The Garden Party brought together restaurants and farmers in a collaboration where the chefs used produce from the farmers to create their dishes.

The event had one rule about who could bring food: you had to be local.

The businesses in attendance ranged from grocers like Bo Hicks at Manna Grocery to restaurants such as Jim N’ Nicks and catering companies, like Mary’s Cakes and Pastries and Snap Decisions Catering.

Good People Brewing supplied the beer and Carpe Vino held a wine tasting in the VIP section of the event.

Good people and good food? The only thing missing was music.

Which is where Red Mountain White Trash came in. An old-time string band jammed barefoot on the wood floor in the corner of the packed room while event-goers chatted and ate off of full plates.

The party attracted people from all walks of life. Some wore “I Know Andy” shirts while others found out about the fundraiser from Facebook posts.

Alisha Gaines, who is in her fourth semester as a teacher’s assistant in the college of Human Environmental Sciences at the University of Alabama, took part in the event.

“I came to support local produce,” Gaines said.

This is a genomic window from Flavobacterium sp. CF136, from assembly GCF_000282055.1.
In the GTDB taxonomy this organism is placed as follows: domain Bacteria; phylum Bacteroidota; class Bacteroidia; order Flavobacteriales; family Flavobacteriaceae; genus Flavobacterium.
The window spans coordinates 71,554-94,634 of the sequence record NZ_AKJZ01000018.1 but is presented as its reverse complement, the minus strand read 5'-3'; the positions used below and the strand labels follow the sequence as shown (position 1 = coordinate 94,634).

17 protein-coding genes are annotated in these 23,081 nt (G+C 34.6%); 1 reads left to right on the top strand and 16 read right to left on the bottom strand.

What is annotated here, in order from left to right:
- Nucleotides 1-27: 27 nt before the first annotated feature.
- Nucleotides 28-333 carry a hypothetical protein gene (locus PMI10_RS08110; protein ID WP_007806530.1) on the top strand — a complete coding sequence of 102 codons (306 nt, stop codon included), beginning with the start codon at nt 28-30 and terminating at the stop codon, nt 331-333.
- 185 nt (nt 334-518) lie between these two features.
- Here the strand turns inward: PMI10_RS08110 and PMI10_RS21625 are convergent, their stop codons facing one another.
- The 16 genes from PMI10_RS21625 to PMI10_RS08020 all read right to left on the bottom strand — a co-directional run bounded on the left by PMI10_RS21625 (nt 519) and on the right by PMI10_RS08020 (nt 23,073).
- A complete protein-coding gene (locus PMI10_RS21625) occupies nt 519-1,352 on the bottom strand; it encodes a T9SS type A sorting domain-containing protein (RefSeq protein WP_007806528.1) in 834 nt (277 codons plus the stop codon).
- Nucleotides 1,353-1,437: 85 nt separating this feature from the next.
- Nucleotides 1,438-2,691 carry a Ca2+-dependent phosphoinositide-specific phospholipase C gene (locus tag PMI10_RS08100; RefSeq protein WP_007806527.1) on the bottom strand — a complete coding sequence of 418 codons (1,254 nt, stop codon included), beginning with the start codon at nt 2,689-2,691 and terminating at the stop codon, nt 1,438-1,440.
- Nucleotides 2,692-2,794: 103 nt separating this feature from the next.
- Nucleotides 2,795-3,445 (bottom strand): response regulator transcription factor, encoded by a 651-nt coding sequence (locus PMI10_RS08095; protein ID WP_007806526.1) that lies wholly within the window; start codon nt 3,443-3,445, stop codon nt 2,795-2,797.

Gaines said the DCGP takes compost from the HES college and uses it in their gardens.

U.S. Congressional candidate Don Chamberlain attended the party with business on the brain.

Chamberlain said his support for healthier food choices brought him to the event. Alabama is ranked number four in the nation in obesity.

“They aren’t eating right in schools and 32 percent of people walking around are obese.”

Chamberlain also said believes that Alabama has one of the best natural resources for farming.

“There is no reason we should be buying $1 million in fruits and vegetables from Mexico when we can grow them right here in the Black Belt.”

There was a prime example of that in the crowd as well.

Ann Gibson, owner of Snap Decisions Catering, has been growing blueberries at her home for seven years.

Turner found her at the Homegrown Alabama Farmers Market. Gibson used blueberries from a local farmer to make her blueberry and peach bread pudding.

“You can make bread pudding out of anything, as long as you put enough sugar in it,” Gibson said.